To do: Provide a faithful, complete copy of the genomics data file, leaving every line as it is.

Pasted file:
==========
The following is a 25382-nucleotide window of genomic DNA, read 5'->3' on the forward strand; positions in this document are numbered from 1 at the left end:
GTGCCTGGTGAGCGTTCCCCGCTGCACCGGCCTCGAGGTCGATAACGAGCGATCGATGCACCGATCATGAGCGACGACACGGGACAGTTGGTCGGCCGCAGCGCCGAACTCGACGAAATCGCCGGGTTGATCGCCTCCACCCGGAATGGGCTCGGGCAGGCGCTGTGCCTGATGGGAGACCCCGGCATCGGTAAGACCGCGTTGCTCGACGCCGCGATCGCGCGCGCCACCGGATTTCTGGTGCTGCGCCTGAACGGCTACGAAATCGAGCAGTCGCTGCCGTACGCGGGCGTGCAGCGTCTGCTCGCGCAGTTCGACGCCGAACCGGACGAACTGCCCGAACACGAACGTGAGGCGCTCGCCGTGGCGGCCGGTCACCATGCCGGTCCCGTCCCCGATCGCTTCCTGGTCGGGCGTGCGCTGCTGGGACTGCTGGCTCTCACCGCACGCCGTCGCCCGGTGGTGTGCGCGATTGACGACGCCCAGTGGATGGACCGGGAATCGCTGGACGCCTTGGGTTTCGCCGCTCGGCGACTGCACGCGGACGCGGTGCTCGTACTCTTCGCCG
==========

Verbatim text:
The following is a 25382-nucleotide window of genomic DNA, read 5'->3' on the forward strand; positions in this document are numbered from 1 at the left end:
GTGCCTGGTGAGCGTTCCCCGCTGCACCGGCCTCGAGGTCGATAACGAGCGATCGATGCACCGATCATGAGCGACGACACGGGACAGTTGGTCGGCCGCAGCGCCGAACTCGACGAAATCGCCGGGTTGATCGCCTCCACCCGGAATGGGCTCGGGCAGGCGCTGTGCCTGATGGGAGACCCCGGCATCGGTAAGACCGCGTTGCTCGACGCCGCGATCGCGCGCGCCACCGGATTTCTGGTGCTGCGCCTGAACGGCTACGAAATCGAGCAGTCGCTGCCGTACGCGGGCGTGCAGCGTCTGCTCGCGCAGTTCGACGCCGAACCGGACGAACTGCCCGAACACGAACGTGAGGCGCTCGCCGTGGCGGCCGGTCACCATGCCGGTCCCGTCCCCGATCGCTTCCTGGTCGGGCGTGCGCTGCTGGGACTGCTGGCTCTCACCGCACGCCGTCGCCCGGTGGTGTGCGCGATTGACGACGCCCAGTGGATGGACCGGGAATCGCTGGACGCCTTGGGTTTCGCCGCTCGGCGACTGCACGCGGACGCGGTGCTCGTACTCTTCGCCG